Hockey

The Bruins are doing what the Bruins have done for the last 20, no 30, years now - cruising along at an high level of averageness. Usually just good enough to make the playoffs and never good enough to go very far. This year, with the salary cap, the brain trust has nowhere to hide. Before, they would say that the other teams were buying a Stanley Cup (ignoring ridiculous outlays for stiffs like Marty LaPoint), but now everyone has the same money and the Bruins are still remarkably average. They are battling it out for the eighth(!) and final playoff spot, but even if they make it in, they'll probably just lose in the first round. They are trying to get us to come into The Vault to watch though. I just received an email from them with an offer of $10 tickets. You can find out more here.

Tim Thomas, goalieThere is the nice story of Tim Thomas, journeyman goaltender. A University of Vermont Catamount, he's 32 years old and is finally getting his big chance, thanks to injuries and the general ineffectiveness of 2004's Rookie of the Year, Andrew Raycroft. Thomas was solid, even spectacular, in the couple of weeks before the Olympic break, leading the Bruins back into contention for a playoff spot. His buoyant disposition has reportedly been a real boon to the clubhouse, and he seems to be enjoying his time in the limelight.

But I wonder if he has hit a wall. His last few games before the break were a little shaky, and I was hoping the two week vacation would help him out, both physically and mentally. But his play wasn't that inspiring last night against the powerhouse (!) Carolina Hurricanes, now leading the Eastern Conference. The Bruins were actually ahead in this one, but typically let it slip away, losing 4-3. And a couple of the goals looked very stoppable, especially the second one, a slapshot from outside the faceoff circle. I don't think it was tipped by his defense on the way in, so it should have been stopped.

As a goaltender, I know how responsible I feel for every goal that gets by me. I put them into three categories:

  • Oh Well : sometimes, they're just gonna score. I move out to cut down the angle, and instead there's a nice pass over for an easy tap in. Or, like I saw happen to Medford's own Oiler, Mike Morrison, in last night's game against St. Louis, someone winds up for a big shot from inside the face-off dot and drills one up under the crossbar. Oh well...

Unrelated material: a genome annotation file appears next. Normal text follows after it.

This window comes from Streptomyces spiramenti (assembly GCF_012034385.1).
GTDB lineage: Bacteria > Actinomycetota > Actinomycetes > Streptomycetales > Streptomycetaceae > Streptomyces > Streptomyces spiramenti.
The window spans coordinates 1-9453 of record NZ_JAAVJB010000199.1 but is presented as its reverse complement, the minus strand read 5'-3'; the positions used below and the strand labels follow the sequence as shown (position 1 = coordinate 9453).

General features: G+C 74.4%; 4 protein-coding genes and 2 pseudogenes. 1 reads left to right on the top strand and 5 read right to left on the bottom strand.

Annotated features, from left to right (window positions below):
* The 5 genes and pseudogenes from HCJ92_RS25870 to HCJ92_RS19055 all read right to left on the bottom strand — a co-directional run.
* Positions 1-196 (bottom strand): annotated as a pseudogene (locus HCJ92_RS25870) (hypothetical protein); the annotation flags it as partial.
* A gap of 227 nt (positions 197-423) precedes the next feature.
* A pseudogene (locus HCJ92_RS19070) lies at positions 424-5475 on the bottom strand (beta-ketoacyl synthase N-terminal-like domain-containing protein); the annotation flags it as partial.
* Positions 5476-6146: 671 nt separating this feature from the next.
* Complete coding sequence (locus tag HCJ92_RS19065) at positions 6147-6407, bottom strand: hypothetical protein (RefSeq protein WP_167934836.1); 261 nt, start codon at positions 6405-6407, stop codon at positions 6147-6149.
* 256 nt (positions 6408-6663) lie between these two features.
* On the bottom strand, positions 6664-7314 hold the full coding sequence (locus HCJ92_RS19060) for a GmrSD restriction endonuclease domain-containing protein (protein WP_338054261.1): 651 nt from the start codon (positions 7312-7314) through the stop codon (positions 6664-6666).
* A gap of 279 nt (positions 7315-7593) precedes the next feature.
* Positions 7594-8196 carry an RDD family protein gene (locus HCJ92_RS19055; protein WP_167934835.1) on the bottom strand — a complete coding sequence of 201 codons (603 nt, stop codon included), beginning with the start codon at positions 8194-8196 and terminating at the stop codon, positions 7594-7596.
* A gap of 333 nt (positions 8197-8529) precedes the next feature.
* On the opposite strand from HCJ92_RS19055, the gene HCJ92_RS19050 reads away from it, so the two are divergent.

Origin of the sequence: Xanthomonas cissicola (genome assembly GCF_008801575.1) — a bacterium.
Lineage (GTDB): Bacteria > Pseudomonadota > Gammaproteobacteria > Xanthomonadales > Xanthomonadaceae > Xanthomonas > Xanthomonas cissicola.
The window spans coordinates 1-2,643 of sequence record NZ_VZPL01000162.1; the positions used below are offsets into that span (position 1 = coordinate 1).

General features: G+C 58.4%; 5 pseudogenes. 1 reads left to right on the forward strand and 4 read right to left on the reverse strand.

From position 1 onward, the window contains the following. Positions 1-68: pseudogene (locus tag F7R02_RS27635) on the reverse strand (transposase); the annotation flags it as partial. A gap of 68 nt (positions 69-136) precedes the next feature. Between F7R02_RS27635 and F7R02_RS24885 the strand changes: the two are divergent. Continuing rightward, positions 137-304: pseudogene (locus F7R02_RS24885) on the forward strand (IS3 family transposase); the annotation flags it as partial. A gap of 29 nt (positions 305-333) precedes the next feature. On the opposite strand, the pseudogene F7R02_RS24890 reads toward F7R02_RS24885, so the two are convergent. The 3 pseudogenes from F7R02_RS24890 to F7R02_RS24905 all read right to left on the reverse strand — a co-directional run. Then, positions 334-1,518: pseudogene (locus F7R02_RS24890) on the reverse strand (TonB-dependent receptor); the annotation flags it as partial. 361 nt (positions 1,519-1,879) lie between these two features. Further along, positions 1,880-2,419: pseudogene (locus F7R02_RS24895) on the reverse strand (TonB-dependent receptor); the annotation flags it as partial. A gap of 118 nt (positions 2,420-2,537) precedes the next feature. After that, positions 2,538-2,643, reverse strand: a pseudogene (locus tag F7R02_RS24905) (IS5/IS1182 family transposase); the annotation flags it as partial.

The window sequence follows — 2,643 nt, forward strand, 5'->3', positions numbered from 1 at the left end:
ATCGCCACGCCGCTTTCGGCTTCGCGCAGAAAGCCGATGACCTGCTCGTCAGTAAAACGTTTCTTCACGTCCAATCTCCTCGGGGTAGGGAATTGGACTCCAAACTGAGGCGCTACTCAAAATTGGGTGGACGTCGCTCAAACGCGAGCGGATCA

• Coulda Had It : these are goals that probably would have happened no matter what I did, but I still feel like I should have given a better effort. Maybe I didn't react fast enough to a rebound, or I get my skates tangled up, or my positioning is off just a tad. These are also the goals scored most often by my more gifted opponents, who have an uncanny knack for finding that hole.
  • Shoulda Had It : these are the worst, the ones you know you are 100% responsible for. Generally long range shots that get by me somehow, or ones I misjudge and slip behind me. If I can get through a game without giving up any of these, then I'm pretty happy. And I think there were one or two of these that happened to Tim Thomas last night.

I have to say, being a goalie has really help in my maturing as a person. I've only been doing it seriously for about ten years now. Growing up, I was never involved in any sort of organized hockey, just groups of all ages playing on a local pond. Even then, I was the crazy one who played "goalie" with nothing but a regular hockey stick and a smile. I'm surprised I survived! I wanted to be a goalie in soccer, my high school sport of choice, but there was a pretty good goalie who was one year in front of me, so I never got the chance. I did play goalie on a club hockey team at RPI, where there were plenty of teams playing, but as I only lasted part way into my sophomore year, that wasn't a real long term experience.

But when I was working for Interleaf, they had a group who played a Wednesday lunch hockey at a rink just down the road. Lucky for me, they had goalie equipment and a need for a goalie, so I volunteered. I was able to slowly upgrade my goalie equipment, rather than having to splurge whole hog for the entire set. So I improved it, piece by piece, until now, when most of my equipment is pretty good.

But there's certainly nowhere to hide as a goalie. You really have to learn to step up and take responsibility when you don these "tools of ignorance" (to borrow a phrase from baseball). You also have to be able to shrug off adversity and move forward, and to learn from your mistakes but not to dwell on them. At this point, I consider myself a pretty good average-level goalie. It's fun when things start clicking. You get a real feeling of invincibility, that you can stop anything.